Half cardio and half strength, this is the exercise that reduces the risk of heart attack.

A strong body of evidence suggests that aerobic exercise may reduce the risks, especially for people with overweight or obese, But few studies have compared results with resistance exercise, also known as strength or weight training, or training regimens consisting of half aerobic and half resistance. Researchers at Iowa State University conducted one of the largest and longest supervised exercise trials to help fill this gap.

Their results, published in European Heart Journal, indicate that dividing the recommended amount of physical activity between aerobic and resistance exercise reduces cardiovascular disease risks as much as an aerobic diet alone. He resistance exercise Staying alone for the same length of time did not yield the same heart health benefits compared to a control group.

“If you’re tired of aerobic exercise And whether you want variety or have joint pain that makes running long distances difficult, our study shows you can replace half of your aerobic training with strength training to get the same cardiovascular benefits. “Cross training also offers other unique health benefits, such as improved muscle mass,” he says. Duck-Chul LeeLead author and professor of kinesiology at Iowa State University.

Do a certain number of series and repetitions weighing machinesThrough push-ups or lunges with free weights, elastic bands or your own body weight, resistance exercises come into play.

«The most common reason people don’t exercise is that they have limited time. The exercise that we recommend, combined with cardiovascular and strength training, does not require a lot of time,” Lee emphasizes.

study done like this

four hundred and six participants of between 35 and 70 years Was enrolled in a randomized controlled exercise trial of a year long, All met the overweight or obese threshold with a body mass index of 25 to 40 kg/m2 and had hypertension.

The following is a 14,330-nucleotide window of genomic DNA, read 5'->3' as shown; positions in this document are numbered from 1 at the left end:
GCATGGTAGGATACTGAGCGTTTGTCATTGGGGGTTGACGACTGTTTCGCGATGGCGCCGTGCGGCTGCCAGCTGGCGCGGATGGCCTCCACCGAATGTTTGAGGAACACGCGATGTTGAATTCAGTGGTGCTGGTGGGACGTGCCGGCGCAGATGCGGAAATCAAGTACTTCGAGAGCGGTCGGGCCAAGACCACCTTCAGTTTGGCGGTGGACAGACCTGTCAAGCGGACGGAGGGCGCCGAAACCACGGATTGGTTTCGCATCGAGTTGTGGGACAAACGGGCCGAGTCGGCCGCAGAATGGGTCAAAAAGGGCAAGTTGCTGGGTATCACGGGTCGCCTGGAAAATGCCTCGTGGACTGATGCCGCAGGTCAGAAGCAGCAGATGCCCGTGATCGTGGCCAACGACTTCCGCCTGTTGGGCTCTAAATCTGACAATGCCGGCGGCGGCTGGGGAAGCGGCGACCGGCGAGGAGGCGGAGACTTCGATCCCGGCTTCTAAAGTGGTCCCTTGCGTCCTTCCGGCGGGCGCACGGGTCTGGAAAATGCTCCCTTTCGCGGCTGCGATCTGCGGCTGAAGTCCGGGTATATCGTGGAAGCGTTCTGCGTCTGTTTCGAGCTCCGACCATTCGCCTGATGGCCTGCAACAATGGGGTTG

Researchers randomly assigned participants to one of four groups: No exercise, aerobic only, resistance only or aerobic plus resistance. People in one of three exercise groups worked out under supervision for an hour three times a week for a year.

At the beginning, after six months, and at the end of the year-long clinical trial, researchers measured systolic blood pressure, low-density lipoprotein cholesterol, fasting glucose, and body fat percentage for each participant. These are all well-established risk factors for heart disease.

body fat

At the end of one year’s trial, the percentage of body fat There were significant decreases in all three exercise groups compared to the non-exercise control group. The authors write in the article that “each -1% reduction in body fat is associated with a -3%, -4%, and -8% reduced risk of the cardiovascular disease risk factors of hypertension, hypercholesterolemia, and metabolic syndrome.”

However, when taking into account the four risk factors for heart disease, the aerobic and combined exercise groups were composite score Less than the control group. The results were consistent between genders and ages.

secondary conclusion

During the 12-month study, those Aerobics only group He continued to improve with the VO2max test (the maximum amount of oxygen (O2) that the body can absorb, transport, and consume in a given time), which is the maximum rate of oxygen consumption achieved during a maximum treadmill test. He resistance group remained relatively stable. The opposite was true for the maximum bench and leg press muscle strength tests; Only the resistance group continued to improve while the aerobic group alone did not improve. Although joint exercise group Both aerobic fitness and muscle strength improved.

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